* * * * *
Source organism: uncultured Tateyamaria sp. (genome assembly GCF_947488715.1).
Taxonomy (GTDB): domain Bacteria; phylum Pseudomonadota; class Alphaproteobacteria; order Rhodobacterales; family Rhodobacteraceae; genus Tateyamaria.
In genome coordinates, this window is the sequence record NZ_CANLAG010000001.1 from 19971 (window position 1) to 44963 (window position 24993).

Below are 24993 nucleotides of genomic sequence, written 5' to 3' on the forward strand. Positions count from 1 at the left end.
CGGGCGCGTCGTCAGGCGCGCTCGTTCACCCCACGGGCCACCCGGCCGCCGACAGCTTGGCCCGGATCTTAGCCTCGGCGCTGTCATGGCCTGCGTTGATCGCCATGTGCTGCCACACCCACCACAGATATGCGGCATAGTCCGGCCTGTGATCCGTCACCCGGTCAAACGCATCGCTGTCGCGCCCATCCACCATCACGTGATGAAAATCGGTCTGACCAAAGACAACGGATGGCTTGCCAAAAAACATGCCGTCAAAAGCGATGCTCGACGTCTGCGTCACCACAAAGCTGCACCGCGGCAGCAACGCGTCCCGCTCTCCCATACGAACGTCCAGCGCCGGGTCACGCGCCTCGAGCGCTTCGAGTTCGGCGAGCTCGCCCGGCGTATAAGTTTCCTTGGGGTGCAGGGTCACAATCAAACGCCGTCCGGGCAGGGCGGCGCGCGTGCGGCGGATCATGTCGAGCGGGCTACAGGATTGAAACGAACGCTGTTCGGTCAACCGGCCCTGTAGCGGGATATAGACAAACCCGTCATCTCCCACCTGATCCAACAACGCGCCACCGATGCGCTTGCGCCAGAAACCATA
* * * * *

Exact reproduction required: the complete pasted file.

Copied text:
Source organism: uncultured Tateyamaria sp. (genome assembly GCF_947488715.1).
Taxonomy (GTDB): domain Bacteria; phylum Pseudomonadota; class Alphaproteobacteria; order Rhodobacterales; family Rhodobacteraceae; genus Tateyamaria.
In genome coordinates, this window is the sequence record NZ_CANLAG010000001.1 from 19971 (window position 1) to 44963 (window position 24993).

Below are 24993 nucleotides of genomic sequence, written 5' to 3' on the forward strand. Positions count from 1 at the left end.
CGGGCGCGTCGTCAGGCGCGCTCGTTCACCCCACGGGCCACCCGGCCGCCGACAGCTTGGCCCGGATCTTAGCCTCGGCGCTGTCATGGCCTGCGTTGATCGCCATGTGCTGCCACACCCACCACAGATATGCGGCATAGTCCGGCCTGTGATCCGTCACCCGGTCAAACGCATCGCTGTCGCGCCCATCCACCATCACGTGATGAAAATCGGTCTGACCAAAGACAACGGATGGCTTGCCAAAAAACATGCCGTCAAAAGCGATGCTCGACGTCTGCGTCACCACAAAGCTGCACCGCGGCAGCAACGCGTCCCGCTCTCCCATACGAACGTCCAGCGCCGGGTCACGCGCCTCGAGCGCTTCGAGTTCGGCGAGCTCGCCCGGCGTATAAGTTTCCTTGGGGTGCAGGGTCACAATCAAACGCCGTCCGGGCAGGGCGGCGCGCGTGCGGCGGATCATGTCGAGCGGGCTACAGGATTGAAACGAACGCTGTTCGGTCAACCGGCCCTGTAGCGGGATATAGACAAACCCGTCATCTCCCACCTGATCCAACAACGCGCCACCGATGCGCTTGCGCCAGAAACCATA